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Taika Waititi Films Ranked

https://www.thefilmagazine.com/taika-waititi-films-ranked/ SSP

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Review in Brief: Coda (2021)

I wasn’t going to cry during CODA, but then they deployed the Joni Mitchell. Ruby (Emilia Jones) is the teenage Child of Deaf Adults, acting as her family’s interpreter on their fishing boat and in their local community. But when Ruby embraces her love of singing and starts being tutored for a music school audition she has to decide between her dreams and supporting her family. While criticisms from some deaf commentators of the family’s insular, selfish portrayal are understandable, these are very human character flaws and the film still packs a big old emotional wallop with its performances, particularly Jones and the excellent central deaf trio of Troy Kotsur, Marlee Matlin and Daniel Durant. Come for the heart and the humour, stay to shed a few tears and to learn the ASL for rude words. SSP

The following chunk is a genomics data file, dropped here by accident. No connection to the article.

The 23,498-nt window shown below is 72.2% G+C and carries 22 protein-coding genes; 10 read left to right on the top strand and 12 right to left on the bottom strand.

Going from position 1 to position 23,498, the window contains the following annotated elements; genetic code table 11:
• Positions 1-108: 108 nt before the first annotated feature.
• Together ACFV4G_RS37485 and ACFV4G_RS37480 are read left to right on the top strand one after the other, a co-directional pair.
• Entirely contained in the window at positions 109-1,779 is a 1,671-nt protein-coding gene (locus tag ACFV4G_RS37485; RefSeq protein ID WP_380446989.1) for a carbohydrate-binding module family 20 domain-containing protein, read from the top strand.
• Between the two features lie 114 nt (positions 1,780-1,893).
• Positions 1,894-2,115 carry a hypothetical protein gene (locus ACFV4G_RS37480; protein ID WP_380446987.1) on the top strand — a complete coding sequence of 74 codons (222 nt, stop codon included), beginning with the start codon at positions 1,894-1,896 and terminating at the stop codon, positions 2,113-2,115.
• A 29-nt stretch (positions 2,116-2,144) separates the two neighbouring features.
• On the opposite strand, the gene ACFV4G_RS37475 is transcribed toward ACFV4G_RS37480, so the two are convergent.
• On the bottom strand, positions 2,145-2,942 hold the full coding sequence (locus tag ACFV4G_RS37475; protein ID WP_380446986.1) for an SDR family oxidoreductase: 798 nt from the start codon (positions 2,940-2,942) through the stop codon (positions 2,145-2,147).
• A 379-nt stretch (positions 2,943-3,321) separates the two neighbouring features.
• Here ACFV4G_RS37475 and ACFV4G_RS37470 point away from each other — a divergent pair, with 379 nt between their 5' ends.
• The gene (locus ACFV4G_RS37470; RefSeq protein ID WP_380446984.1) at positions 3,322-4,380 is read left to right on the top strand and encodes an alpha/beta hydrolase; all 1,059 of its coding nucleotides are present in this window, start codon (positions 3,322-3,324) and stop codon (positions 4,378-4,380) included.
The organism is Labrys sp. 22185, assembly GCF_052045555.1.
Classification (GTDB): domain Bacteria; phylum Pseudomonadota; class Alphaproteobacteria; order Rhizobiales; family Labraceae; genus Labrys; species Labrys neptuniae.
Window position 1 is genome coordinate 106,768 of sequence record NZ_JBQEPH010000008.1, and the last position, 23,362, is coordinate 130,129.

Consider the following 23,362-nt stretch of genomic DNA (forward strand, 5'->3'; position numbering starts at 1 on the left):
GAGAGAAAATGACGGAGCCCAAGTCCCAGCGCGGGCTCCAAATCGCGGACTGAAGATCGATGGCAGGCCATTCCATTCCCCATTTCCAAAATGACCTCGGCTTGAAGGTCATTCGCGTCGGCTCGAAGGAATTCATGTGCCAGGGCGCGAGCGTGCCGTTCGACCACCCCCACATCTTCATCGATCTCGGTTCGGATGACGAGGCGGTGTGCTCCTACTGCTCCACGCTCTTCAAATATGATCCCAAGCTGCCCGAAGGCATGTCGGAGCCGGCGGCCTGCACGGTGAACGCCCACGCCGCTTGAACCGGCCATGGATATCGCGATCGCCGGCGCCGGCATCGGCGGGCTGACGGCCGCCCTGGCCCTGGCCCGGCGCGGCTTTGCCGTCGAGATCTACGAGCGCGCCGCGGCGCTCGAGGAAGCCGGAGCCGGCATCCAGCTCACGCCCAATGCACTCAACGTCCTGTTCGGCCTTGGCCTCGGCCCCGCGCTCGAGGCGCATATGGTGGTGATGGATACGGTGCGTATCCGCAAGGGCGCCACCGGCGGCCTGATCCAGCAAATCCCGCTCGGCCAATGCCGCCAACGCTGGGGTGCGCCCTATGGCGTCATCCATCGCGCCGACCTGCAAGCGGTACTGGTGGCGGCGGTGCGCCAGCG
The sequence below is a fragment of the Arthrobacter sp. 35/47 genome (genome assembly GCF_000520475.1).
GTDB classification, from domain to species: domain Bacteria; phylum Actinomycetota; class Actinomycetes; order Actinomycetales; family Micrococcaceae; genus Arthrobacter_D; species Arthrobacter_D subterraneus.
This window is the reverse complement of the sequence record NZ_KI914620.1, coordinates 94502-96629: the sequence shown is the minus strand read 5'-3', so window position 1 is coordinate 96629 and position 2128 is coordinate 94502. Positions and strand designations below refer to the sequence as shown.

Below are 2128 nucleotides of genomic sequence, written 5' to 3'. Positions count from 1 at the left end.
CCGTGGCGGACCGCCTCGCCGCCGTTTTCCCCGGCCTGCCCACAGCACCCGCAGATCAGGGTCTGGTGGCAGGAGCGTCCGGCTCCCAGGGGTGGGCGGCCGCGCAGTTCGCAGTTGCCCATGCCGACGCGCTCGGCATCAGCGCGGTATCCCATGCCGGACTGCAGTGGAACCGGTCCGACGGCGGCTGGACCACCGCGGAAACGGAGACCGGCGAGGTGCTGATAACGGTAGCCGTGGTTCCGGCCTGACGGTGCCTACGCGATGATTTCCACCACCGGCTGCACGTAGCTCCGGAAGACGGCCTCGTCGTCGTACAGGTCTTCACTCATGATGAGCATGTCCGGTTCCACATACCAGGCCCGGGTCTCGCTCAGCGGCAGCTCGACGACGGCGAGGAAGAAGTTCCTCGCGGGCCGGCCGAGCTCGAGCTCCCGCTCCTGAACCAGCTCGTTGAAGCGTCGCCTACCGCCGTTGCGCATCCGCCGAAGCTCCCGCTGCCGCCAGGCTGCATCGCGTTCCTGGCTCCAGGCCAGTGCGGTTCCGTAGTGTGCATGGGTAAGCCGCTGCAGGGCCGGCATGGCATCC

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Review in Brief: Trollhunters: Rise of the Titans (2021)

The TALES OF ARCADIA have been told. Over five years the intertwined animated series TROLLHUNTERS, 3BELOW and WIZARDS built to this finale, deciding the fate not only of the colourful residents of Arcadia Oaks, California, but the world. We’ve time-travelled, traversed distant galaxies and other dimensions, faced dark armies, monolithic monsters and malicious magic users. Beloved characters died and some were re-born. In the real world, series lead Anton Yelchin tragically passed on. Co-creator Guillermo del Toro’s name may not be in the director’s slot (that’s Johane Matte, Francisco Ruiz Velasco and Andrew Schmidt) but visually and thematically it feels very much like one of his joints, with plenty of sympathetic monsters and a PACIFIC RIM-riffing kaiju battle in Hong Kong harbour. The film is full of high-octane action, dazzling fantasy visuals and gives all these characters we’ve grown to love a good sendoff. Don’t expect to get much out of it if you haven’t seen at least some of the TV shows, but if you’re a fan you’ll leave with your heart soaring. SSP

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Review in Brief: Shiva Baby (2020)